Show Up or Fail!

   By: Jeanne Winton 

Attendance policies have been used for many years and by many teachers, but what’s the purpose behind them? Perhaps even more important than that, what effect do they actually have on students and their morale as well as their attendance.

“It’s either you show up or you fail,” said FM student, Krissy Pryzblyo. Attendance policies can sometimes seem harsh, with some professors setting a limit on absences that result in complete failure of the class if exceeded. However, these policies do have a purpose.

Mr. Youngs, an English professor at the college, said that the reasoning behind his attendance policy is “to encourage students to attend class to receive the full benefit of its educational opportunity and to maintain a professional college experience.” He also believes attendance policies are important because the credit system is based off of in class contact hours, which a student must be present for in order to actually get the desired credit.

Mr. Venette, the head of the English department said, “If the college had an overall attendance policy it would be much easier to enforce our individual policies. Professors are always torn in regard to how strictly to enforce policies.”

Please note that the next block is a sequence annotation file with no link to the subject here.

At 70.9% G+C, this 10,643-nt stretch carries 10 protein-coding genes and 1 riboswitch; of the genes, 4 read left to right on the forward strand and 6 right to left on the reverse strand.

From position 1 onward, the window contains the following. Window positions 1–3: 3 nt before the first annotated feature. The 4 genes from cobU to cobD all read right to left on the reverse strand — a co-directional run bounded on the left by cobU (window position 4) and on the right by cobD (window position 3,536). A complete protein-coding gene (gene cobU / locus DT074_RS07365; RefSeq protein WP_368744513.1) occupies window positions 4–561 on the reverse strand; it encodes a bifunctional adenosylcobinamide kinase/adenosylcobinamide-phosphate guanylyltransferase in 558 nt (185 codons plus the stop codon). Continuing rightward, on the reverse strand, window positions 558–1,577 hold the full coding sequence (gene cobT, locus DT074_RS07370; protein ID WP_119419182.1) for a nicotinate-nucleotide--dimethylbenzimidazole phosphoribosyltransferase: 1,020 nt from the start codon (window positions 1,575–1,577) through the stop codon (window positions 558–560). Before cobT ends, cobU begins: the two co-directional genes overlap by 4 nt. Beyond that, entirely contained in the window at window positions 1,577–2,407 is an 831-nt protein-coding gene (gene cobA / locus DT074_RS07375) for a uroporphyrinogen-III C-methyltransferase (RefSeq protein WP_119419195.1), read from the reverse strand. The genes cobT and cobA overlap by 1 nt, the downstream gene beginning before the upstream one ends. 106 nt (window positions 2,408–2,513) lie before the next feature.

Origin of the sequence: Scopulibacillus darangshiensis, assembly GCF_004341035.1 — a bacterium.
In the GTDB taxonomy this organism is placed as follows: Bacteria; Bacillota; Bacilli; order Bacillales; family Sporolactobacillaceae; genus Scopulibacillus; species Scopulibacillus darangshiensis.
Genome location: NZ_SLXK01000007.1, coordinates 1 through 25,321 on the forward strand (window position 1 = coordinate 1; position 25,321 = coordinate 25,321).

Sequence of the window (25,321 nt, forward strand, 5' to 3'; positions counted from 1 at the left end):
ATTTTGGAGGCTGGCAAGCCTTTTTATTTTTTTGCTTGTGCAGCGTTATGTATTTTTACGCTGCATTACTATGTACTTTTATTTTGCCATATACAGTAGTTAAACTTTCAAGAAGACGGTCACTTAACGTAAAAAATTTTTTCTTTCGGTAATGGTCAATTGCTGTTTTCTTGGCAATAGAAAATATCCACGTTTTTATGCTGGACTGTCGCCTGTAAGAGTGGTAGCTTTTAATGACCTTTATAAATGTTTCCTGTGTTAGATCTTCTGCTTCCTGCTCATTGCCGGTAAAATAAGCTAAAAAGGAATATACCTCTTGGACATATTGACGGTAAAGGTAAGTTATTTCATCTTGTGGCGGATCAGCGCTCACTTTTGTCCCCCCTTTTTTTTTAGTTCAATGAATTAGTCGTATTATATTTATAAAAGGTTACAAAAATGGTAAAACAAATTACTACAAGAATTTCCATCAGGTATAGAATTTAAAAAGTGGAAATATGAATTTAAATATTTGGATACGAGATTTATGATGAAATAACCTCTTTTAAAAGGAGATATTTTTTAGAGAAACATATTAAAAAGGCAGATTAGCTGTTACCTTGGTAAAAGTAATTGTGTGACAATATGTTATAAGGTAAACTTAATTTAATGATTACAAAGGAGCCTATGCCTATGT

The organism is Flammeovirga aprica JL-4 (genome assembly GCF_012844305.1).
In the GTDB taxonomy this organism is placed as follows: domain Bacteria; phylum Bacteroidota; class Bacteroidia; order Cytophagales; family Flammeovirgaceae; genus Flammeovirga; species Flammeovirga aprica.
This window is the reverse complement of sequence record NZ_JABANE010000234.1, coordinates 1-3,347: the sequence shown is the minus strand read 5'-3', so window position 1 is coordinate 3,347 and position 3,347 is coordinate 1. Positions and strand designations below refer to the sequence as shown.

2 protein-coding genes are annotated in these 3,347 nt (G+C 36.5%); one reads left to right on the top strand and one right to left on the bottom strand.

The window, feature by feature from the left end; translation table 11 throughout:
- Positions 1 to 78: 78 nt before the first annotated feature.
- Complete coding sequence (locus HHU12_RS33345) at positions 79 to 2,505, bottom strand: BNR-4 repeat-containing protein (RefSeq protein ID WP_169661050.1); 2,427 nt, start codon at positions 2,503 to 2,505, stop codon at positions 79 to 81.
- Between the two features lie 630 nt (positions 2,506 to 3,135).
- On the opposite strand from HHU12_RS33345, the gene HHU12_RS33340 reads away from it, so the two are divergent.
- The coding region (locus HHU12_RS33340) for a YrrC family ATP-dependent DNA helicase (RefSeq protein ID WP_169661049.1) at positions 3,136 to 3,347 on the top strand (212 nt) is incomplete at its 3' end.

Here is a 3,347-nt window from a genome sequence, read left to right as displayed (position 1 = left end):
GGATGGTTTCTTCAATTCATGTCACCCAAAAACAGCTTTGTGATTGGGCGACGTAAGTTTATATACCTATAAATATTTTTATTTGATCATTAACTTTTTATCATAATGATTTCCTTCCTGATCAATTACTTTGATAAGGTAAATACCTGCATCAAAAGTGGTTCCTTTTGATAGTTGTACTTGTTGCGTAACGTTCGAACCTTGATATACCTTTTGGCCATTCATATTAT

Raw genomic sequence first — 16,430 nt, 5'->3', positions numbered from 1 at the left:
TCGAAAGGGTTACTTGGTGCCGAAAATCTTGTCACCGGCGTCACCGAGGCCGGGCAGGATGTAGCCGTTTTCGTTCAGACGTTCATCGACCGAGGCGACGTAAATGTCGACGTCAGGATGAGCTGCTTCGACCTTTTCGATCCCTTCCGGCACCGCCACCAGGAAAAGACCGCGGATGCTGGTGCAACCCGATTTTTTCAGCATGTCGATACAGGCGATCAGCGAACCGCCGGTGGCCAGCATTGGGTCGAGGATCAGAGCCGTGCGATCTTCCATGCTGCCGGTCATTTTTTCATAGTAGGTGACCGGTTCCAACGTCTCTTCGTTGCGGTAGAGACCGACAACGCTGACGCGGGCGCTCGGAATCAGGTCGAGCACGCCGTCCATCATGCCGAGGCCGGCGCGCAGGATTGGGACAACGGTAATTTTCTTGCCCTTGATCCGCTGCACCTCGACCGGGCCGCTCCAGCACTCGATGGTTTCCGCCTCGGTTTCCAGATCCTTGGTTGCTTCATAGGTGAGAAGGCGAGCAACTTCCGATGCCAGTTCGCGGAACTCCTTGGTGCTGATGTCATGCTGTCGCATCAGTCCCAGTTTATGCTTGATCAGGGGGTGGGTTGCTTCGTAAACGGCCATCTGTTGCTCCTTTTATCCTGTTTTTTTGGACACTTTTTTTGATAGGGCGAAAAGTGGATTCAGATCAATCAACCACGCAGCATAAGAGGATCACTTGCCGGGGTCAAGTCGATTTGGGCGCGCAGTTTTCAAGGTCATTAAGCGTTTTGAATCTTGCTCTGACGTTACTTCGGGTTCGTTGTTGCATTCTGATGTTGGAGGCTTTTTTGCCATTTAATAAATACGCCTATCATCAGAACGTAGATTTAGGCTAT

Some teachers like Mrs. Vanderpoel, a math professor, choose to use positive reinforcement in their attendance policy. She gives students extra points for good attendance as opposed to deducting points when they’re absent. She said, “I have found that rewards usually work better than punishments.”

Ethan Menconi, a student at FM, said, “When [students] miss class, they’ve already missed enough.” He also believes that students at this age should be responsible for their own attendance and for how much effort they choose to put into their education.

Overall, the main purpose for attendance policies is to encourage students to get into class so they can be exposed to the material and do well. Mr.Vennette concluded, “Sometimes a student does all of the work and does it well, but just doesn’t come to class. It’s not easy failing a bright student because they are irresponsible.”

 

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